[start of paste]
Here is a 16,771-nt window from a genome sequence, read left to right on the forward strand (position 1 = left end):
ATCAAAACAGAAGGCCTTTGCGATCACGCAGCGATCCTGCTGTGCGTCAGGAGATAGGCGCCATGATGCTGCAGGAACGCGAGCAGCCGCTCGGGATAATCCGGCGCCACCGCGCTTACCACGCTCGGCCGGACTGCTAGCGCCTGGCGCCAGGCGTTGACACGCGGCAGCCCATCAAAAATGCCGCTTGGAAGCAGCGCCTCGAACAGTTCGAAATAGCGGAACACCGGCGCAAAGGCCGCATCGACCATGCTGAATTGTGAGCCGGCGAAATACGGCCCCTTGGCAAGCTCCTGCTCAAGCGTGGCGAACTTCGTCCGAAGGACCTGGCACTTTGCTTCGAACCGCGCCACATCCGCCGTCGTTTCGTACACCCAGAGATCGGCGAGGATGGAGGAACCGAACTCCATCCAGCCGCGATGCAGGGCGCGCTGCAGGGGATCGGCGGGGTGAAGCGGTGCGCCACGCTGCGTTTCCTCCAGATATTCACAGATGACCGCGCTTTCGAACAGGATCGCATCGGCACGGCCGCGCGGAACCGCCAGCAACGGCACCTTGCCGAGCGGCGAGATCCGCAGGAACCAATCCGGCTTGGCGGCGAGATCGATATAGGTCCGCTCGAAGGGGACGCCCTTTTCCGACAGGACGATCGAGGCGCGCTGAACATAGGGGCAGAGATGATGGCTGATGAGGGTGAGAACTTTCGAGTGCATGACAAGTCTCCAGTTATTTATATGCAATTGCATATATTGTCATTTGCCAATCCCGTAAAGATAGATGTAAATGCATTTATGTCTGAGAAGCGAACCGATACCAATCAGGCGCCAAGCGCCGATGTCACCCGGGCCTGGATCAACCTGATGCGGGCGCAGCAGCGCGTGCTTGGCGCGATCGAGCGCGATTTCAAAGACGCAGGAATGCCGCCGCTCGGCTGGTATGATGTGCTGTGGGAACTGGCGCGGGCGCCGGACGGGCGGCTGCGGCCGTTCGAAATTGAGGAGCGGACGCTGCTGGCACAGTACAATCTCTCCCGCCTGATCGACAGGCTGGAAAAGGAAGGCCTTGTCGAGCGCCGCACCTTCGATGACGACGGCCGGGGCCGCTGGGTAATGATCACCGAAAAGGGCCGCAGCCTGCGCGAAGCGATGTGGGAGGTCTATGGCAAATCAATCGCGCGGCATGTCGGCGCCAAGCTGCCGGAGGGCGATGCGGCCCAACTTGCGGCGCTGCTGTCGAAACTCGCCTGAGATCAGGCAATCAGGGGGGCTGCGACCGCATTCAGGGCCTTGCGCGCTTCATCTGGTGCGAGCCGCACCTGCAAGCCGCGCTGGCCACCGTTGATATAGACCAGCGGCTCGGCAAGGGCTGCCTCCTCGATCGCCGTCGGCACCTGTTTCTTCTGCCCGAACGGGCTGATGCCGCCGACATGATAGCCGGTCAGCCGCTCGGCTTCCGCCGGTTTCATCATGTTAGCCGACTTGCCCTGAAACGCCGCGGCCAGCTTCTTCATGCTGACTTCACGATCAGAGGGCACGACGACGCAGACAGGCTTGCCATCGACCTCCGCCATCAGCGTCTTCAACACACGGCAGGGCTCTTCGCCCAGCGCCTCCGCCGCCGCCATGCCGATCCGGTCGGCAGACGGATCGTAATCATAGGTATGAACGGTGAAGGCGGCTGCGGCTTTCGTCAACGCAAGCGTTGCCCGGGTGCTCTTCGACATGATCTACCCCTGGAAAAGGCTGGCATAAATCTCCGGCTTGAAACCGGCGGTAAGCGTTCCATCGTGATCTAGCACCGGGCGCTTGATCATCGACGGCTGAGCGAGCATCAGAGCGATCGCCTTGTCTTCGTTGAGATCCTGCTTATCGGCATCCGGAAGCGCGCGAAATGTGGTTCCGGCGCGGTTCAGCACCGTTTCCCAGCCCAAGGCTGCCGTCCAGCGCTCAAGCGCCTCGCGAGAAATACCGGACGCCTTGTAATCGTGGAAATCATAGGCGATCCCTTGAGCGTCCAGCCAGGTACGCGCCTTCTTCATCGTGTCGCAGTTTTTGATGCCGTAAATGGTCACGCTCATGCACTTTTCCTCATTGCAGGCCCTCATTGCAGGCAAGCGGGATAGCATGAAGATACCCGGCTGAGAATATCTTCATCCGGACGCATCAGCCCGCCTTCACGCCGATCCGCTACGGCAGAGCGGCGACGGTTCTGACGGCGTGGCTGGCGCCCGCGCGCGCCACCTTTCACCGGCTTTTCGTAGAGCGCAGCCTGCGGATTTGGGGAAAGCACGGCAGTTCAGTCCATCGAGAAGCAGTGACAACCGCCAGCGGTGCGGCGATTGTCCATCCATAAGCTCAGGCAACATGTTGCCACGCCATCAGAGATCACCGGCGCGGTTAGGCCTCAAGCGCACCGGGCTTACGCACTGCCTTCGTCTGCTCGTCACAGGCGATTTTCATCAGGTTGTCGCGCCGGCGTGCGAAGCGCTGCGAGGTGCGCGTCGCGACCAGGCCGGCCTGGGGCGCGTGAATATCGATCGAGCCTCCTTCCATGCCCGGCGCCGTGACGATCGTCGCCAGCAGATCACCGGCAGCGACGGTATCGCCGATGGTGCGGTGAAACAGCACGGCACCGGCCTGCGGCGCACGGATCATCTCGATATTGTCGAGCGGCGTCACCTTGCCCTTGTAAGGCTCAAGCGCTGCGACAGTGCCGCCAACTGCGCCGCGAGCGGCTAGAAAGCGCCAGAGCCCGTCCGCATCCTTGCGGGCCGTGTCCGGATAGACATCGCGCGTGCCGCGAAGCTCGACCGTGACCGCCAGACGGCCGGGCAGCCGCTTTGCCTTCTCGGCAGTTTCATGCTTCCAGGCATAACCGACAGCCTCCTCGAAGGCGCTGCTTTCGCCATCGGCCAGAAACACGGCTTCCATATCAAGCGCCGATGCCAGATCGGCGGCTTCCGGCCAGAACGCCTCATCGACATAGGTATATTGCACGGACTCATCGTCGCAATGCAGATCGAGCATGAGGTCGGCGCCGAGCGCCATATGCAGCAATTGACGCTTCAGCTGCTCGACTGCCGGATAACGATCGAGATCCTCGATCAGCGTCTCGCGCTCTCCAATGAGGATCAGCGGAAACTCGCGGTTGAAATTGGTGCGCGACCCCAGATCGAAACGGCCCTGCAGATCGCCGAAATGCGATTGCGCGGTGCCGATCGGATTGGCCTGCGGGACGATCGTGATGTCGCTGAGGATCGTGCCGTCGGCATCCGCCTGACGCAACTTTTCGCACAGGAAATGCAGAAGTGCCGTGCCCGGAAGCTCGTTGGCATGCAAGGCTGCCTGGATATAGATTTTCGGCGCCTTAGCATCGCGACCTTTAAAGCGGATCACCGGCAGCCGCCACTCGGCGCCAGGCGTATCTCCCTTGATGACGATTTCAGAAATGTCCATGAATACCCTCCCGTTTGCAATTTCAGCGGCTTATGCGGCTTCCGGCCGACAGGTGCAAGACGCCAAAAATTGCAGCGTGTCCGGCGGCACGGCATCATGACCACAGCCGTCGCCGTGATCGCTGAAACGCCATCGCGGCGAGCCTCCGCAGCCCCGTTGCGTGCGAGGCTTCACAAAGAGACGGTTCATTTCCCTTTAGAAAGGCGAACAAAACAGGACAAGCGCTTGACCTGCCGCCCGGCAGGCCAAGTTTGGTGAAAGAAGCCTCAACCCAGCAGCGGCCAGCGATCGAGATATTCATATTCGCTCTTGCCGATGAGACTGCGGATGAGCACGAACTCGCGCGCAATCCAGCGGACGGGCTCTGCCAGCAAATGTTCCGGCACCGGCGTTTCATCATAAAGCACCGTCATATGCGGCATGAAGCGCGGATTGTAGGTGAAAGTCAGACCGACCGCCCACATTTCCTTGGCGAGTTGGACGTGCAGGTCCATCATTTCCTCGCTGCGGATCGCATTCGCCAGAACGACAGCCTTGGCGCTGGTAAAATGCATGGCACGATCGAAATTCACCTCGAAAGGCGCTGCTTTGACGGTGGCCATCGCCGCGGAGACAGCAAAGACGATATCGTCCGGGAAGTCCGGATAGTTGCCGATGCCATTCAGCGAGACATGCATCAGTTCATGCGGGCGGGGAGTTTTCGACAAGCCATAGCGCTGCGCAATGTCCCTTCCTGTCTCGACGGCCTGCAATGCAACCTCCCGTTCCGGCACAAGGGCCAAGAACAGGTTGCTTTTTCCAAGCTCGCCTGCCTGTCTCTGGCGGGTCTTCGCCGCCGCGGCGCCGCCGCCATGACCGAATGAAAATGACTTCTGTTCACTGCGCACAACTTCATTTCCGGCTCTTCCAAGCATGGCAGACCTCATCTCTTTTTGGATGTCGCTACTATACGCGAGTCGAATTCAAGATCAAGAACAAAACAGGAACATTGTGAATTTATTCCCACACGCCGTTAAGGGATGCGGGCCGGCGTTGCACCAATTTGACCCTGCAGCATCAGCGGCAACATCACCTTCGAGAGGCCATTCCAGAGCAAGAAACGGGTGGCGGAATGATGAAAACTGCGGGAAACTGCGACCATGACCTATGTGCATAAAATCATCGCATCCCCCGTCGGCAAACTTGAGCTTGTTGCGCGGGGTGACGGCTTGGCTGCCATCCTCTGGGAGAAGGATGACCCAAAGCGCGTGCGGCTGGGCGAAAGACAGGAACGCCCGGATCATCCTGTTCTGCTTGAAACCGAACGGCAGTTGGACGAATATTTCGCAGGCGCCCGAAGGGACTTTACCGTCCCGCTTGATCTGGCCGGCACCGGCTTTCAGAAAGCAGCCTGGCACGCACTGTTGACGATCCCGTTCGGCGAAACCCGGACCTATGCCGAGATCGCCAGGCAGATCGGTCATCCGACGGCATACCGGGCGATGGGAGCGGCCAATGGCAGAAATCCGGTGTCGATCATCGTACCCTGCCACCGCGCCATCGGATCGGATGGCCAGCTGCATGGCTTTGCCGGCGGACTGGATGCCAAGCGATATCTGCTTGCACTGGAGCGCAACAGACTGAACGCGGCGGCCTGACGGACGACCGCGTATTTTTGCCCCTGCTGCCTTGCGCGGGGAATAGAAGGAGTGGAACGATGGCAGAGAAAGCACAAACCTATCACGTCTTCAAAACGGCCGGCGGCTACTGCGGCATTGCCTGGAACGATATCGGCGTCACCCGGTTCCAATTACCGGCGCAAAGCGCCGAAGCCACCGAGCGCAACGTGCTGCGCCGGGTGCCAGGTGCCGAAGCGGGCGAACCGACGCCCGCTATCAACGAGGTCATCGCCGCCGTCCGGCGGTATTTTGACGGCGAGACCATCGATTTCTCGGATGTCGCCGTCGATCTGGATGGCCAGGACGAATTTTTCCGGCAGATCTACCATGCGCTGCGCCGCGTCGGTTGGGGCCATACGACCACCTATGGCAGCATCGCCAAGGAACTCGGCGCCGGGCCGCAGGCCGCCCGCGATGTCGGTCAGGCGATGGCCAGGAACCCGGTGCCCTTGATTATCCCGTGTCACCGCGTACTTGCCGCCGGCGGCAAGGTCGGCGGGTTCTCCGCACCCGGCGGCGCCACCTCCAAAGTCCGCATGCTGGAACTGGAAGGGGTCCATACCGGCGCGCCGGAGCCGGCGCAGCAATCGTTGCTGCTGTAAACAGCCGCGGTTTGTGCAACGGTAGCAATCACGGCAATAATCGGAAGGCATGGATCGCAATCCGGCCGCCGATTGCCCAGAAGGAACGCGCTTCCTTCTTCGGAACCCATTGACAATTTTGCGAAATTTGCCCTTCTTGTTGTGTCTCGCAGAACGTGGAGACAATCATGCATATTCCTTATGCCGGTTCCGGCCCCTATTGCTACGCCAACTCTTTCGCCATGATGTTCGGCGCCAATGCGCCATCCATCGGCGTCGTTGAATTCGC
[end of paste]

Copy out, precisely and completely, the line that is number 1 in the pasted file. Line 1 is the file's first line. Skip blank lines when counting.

Here is a 16,771-nt window from a genome sequence, read left to right on the forward strand (position 1 = left end):